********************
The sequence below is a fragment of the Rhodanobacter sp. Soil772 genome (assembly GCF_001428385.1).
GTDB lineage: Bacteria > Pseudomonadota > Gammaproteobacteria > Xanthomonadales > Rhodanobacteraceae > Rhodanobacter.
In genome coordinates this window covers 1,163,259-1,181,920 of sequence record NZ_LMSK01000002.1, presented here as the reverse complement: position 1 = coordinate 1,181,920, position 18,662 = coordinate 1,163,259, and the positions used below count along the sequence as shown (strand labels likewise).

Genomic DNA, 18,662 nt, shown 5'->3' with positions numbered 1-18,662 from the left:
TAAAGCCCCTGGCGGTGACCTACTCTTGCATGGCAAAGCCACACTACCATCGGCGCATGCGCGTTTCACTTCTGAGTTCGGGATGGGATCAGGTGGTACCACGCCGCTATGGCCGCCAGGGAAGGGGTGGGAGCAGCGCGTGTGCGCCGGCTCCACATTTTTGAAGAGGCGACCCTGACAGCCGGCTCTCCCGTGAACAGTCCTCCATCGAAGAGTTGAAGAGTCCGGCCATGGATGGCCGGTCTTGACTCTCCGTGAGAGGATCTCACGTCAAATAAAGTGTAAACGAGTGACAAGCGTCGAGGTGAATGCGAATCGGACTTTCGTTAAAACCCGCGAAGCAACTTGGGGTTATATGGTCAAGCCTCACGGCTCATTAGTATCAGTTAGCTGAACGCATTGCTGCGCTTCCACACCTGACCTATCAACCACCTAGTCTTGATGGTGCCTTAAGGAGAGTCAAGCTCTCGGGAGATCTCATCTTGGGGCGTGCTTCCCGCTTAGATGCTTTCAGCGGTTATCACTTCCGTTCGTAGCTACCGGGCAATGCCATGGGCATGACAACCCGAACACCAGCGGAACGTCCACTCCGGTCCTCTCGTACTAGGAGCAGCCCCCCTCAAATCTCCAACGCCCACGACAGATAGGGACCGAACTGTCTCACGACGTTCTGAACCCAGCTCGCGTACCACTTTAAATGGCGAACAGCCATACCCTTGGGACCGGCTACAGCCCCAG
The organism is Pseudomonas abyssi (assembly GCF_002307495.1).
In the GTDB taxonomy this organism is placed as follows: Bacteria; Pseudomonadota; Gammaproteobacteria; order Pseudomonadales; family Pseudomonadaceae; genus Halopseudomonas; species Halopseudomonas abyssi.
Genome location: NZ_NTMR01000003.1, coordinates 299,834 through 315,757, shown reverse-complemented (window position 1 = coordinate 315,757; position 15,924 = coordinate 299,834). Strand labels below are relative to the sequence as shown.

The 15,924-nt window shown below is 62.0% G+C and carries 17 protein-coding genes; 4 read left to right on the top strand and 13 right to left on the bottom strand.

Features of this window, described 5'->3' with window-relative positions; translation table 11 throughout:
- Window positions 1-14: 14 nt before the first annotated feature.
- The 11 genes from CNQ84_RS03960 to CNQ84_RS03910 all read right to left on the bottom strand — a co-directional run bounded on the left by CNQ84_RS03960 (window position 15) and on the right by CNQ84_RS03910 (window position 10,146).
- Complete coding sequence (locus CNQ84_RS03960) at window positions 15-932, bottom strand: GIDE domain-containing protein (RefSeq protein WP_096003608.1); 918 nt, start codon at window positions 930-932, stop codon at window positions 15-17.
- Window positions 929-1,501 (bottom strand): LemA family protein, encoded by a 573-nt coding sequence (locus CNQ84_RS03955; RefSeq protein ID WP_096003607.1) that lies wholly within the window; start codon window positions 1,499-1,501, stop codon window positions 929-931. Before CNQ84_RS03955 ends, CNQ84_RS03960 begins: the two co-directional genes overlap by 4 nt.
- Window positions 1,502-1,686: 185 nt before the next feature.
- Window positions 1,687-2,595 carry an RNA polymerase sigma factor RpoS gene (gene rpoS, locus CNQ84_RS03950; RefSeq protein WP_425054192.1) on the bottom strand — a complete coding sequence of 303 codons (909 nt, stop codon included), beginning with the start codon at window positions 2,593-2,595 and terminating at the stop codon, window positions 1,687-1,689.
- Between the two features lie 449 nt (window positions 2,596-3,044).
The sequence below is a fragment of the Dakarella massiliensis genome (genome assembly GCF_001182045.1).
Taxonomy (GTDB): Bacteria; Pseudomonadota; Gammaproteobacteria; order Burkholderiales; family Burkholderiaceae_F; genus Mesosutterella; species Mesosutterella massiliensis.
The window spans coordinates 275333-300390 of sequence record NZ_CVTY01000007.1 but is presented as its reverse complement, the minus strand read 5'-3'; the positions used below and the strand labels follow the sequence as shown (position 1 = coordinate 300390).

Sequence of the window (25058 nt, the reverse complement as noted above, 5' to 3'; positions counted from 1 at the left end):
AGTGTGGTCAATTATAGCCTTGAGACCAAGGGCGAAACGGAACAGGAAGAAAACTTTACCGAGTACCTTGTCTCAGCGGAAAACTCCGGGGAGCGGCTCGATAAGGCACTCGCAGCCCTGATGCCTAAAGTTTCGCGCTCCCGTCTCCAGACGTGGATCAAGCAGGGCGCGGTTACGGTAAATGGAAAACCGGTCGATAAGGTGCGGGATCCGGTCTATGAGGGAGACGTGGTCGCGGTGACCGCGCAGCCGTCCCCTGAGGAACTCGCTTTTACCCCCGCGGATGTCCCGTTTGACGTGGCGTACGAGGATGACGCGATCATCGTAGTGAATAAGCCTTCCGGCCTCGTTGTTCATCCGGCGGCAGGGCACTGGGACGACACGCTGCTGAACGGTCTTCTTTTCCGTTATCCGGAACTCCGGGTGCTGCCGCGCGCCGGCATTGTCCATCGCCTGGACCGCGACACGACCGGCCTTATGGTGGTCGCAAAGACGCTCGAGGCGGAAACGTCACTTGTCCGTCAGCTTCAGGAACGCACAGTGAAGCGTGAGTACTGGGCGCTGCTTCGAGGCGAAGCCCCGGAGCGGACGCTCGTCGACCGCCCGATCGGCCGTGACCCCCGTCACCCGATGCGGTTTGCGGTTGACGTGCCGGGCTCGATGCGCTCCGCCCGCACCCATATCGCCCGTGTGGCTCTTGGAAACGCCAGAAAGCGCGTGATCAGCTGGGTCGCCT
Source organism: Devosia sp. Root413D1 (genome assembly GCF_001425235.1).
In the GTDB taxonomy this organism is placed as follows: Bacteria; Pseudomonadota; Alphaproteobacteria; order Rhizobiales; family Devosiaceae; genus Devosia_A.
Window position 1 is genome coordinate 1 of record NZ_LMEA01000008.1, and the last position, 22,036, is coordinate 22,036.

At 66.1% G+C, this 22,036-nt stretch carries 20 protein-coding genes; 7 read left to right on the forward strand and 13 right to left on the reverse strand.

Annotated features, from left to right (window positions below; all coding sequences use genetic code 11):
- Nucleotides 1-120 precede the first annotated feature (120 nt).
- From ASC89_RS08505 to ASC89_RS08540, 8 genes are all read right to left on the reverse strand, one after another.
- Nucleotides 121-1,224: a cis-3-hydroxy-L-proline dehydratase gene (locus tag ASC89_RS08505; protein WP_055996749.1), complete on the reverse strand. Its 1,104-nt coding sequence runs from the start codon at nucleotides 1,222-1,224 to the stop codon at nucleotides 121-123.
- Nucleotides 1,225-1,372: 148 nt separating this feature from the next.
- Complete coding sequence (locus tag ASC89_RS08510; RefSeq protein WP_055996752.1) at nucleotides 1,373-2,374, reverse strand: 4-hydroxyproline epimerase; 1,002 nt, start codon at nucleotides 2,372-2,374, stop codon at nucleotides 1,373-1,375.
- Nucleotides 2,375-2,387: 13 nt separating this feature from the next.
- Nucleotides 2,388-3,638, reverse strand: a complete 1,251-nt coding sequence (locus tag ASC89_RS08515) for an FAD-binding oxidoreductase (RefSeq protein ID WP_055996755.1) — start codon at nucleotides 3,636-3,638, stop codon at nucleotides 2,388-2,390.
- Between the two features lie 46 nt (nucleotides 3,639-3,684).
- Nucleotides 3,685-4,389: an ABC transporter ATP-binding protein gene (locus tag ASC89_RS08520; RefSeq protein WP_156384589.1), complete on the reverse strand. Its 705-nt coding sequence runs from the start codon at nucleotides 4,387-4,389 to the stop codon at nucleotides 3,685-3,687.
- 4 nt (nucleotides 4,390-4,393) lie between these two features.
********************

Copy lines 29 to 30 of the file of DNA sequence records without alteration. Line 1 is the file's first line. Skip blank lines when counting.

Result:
- From ASC89_RS08505 to ASC89_RS08540, 8 genes are all read right to left on the reverse strand, one after another.
- Nucleotides 121-1,224: a cis-3-hydroxy-L-proline dehydratase gene (locus tag ASC89_RS08505; protein WP_055996749.1), complete on the reverse strand. Its 1,104-nt coding sequence runs from the start codon at nucleotides 1,222-1,224 to the stop codon at nucleotides 121-123.